Movies that become cult classics have intangible qualities in common that endear them to audiences and give them staying power. I think Free Fire is going to become one of those. It’s a film laced with subtlety and nuance, begging for repeat viewings to delve into the nooks and crannies.
Ben Wheatley directed and co-wrote alongside Amy Jump. They had worked together previously on Kill List (2011), Sightseers (2012), and High-Rise (2015) so their familiarity played out well in the final product. The script they crafted was great, thriving in a minimalist approach laid a solid foundation for the story to play out. In particular, the dialogue is incredibly fun. Backed by a really strong ensemble cast who could not only handle the sharply written repartee but shine in those moments. I can only imagine how much fun it must have been to direct. The chemistry among the cast is very strong and I think it speaks highly of Mr. Wheatley. Considering the rundown warehouse serving as the set, he did a fabulous job utilizing the environment and keeping his actors there in the moment.
In regards to the cast, Shaheen Baig deserves credit for putting together a wonderful ensemble. From the star power of Brie Larson to a more eclectic choice like Noah Taylor, there are really no small parts in this film. There are no bad performances in it either, everyone is strong top to bottom. Actually, some of the less familiar faces do a great job of stealing scenes and punctuating their characters. The most pleasant surprise for me was Armie Hammer. His recent role in Tom Ford’s Nocturnal Animals (2016) didn’t give him much, so it was good to see him in a more forward role. His character, Ord, brokers the arms deal but has no real affiliation which gives him a uniquely self serving position. However, when it comes to the most fun character to watch…it’s undoubtedly Sharlto Copley. There is just something infectious about the guy and it’s not just the accent, although that’s part of it. Playing Vernon, the arms dealer, he is acutely aware of how his accent plays and its effect, not only on other people but its versatility in his cadence. Shifting in between menacing and absurdity like a snake.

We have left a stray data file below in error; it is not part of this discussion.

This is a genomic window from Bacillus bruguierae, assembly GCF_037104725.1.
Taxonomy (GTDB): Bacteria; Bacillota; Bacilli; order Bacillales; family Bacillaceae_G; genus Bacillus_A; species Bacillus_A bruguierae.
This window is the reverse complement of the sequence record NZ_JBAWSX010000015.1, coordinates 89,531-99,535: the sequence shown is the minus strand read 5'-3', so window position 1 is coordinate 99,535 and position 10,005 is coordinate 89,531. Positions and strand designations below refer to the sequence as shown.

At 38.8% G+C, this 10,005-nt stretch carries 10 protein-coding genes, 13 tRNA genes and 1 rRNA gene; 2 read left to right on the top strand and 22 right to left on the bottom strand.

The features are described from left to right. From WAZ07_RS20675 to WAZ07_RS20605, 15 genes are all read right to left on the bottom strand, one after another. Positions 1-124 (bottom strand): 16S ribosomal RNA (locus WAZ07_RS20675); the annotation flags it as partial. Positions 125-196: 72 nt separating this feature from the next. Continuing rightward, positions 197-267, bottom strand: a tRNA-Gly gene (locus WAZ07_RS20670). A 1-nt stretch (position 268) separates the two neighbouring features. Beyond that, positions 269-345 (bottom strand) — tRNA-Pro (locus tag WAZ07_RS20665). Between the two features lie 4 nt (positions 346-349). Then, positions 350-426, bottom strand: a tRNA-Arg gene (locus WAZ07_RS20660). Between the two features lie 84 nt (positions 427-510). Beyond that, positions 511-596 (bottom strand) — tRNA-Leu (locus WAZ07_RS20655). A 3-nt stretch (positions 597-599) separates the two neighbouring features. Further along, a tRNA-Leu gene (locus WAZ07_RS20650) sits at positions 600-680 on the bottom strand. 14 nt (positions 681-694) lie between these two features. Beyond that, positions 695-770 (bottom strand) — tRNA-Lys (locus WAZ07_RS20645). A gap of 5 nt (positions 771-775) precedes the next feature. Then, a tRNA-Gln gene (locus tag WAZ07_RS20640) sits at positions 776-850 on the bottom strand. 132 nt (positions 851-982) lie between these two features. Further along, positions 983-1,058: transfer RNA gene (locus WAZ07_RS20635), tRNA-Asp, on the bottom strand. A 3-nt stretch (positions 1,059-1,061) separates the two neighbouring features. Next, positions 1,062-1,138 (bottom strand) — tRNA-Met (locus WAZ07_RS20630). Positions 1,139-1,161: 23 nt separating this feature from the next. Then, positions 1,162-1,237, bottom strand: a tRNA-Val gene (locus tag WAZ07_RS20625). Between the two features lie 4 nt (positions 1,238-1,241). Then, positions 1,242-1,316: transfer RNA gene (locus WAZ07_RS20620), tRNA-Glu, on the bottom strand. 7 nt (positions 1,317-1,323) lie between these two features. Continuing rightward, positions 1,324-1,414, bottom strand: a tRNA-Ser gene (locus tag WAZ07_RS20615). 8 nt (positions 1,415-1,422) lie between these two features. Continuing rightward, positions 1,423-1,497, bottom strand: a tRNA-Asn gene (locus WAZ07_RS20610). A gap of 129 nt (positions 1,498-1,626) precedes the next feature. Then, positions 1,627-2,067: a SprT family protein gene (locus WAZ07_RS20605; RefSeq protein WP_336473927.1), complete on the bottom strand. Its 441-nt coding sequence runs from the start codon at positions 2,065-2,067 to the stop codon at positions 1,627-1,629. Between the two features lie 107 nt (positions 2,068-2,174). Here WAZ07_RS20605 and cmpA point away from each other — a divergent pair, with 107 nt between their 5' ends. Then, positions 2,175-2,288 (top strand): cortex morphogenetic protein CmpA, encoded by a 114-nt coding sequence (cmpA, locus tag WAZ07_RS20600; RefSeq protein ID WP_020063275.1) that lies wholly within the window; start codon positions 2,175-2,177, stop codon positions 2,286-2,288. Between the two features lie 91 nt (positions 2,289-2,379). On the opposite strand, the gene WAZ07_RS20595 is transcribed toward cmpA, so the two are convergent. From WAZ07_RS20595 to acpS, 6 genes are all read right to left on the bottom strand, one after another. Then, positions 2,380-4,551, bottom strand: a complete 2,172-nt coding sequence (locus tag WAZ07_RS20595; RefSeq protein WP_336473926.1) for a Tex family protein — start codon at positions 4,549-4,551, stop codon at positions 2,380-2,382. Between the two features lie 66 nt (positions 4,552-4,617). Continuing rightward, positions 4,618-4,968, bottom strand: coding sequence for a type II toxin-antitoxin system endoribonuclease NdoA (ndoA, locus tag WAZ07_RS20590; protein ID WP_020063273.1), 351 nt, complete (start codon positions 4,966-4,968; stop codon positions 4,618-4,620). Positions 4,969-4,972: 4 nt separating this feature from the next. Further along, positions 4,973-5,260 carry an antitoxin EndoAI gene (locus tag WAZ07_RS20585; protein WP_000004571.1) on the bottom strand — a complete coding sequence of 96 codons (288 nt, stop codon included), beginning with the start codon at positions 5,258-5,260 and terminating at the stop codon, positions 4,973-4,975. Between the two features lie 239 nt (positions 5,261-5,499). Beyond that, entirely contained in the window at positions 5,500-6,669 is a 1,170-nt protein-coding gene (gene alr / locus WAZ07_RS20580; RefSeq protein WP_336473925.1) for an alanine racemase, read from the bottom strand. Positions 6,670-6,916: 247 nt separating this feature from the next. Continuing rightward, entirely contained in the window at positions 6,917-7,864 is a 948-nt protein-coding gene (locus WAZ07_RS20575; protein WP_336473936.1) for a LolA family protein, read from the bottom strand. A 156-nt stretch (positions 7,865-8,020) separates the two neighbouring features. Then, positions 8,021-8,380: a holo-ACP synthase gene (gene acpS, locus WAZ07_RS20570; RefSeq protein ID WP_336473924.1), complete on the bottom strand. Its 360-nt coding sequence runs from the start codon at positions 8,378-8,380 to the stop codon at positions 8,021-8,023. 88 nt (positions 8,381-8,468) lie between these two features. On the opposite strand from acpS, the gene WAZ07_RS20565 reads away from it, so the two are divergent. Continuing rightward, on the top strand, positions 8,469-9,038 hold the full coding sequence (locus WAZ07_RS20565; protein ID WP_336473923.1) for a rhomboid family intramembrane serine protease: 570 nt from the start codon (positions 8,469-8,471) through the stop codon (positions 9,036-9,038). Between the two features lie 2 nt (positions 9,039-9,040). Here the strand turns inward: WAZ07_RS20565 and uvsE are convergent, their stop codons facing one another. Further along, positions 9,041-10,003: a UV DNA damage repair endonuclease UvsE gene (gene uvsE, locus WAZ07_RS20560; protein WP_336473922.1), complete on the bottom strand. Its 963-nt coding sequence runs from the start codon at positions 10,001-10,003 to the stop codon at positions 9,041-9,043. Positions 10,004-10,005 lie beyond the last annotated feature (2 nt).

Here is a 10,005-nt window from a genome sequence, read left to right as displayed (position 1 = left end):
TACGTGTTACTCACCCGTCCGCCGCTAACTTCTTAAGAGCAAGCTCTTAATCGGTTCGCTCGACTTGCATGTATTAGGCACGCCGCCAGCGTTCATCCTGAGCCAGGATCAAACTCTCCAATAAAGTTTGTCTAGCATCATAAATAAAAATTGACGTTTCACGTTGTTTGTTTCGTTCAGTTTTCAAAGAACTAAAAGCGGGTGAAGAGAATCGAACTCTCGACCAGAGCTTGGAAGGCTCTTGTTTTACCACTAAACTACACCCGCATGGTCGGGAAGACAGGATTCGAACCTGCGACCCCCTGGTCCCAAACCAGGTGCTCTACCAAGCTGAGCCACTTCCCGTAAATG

Cillian Murphy and the aforementioned Larson play Chris and Justine, respectively. Buyers looking for guns to arm (what I assume is) an IRA like organization while sharing a reciprocal attraction that is complicated by both their business relationship and eventually…a whole bunch of bullets. Murphy’s thick Irish accent adds an additional layer to the international tone and Larson grounds us with her stark American opportunism. Michael Smiley did a really good job as Frank, Chris’s right hand man and an enforcer of sorts. Smiley had worked with Wheatley before on Kill List a few years prior and helped to nail down the Irish cornerstone.
Enzo Cilenti played Bernie and Sam Riley played Stevo, a pair of burnouts who are basically way out of their league, hired to back up Chris and Frank. The pairing offer up some of the film’s funniest moments even as the action intensifies. On the other side of the deal Noah Taylor and Jack Reynor play fuck-ups of their own, Gordon and Harry. Designated drivers of sorts, the two starkly contrast Bernie and Stevo in both temperament and conviction. Pitting the teams against one another makes for some good fun, and draws strong performances from the whole group. Not to be outdone, Babou Ceesay rounds out the primary cast playing Martin. Serving as Vernon’s business partner, and seemingly the voice of reason throughout much of the negotiation process, he has a rough go of things but makes sure to have a say before the final bell.
A handful of other things stood out to me right away, namely the movie’s cohesive visual style. Production designer Paki Smith crafted an aesthetic fitting the tone of the film snugly and let the strengths of the movie speak for themselves. As a period piece set in the late, Emma Fryer’s costumes were very well done and identified each character’s social standing at a glance. The loud and colorful wardrobes stand in such stark contrast to the relatively colorless interior, it’s a wonderful use of juxtaposition by the production team. Liz Griffiths did a very good job with the set decoration, making every inch of the cluttered and dilapidated industrial warehouse feel authentic. Utilizing that interior to its fullest, Laurie Rose got down in the trenches with some very gritty cinematography. Many of the shots are up close and personal as the characters crawl around navigating the limited safety provided by random debris. The use of lighting and shadow was showcased very well, especially early and late in the film as characters navigate the bowels of the deteriorating factory. As the movie reaches its final act, the action is at its peak and the work by the stunt and effects teams amplify the intensity but don’t stray too from the authenticity that ties everything together.
There is no smoke and mirror act, no bait and switch in the advertising. The title of the film and trailers don’t shy away from the fact it’s a shoot ‘em up. It’s a black market arms sale gone exactly as bad as it could, but one in which the characters are more fun to watch than anything else. Of course there is more going on with the story, but it’s essentially a 90-minute shootout. Just long enough for the story to reach its conclusion in a timely manner, but not so long that the novelty wears off.
Recommendation: Go see this one if you’re interested in having an old fashioned good time at the movies. Don’t shy away from the R rating too much, it’s mild in comparison to Logan or Deadpool, so this one can still be enjoyed by the whole family but isn’t recommended for very young children.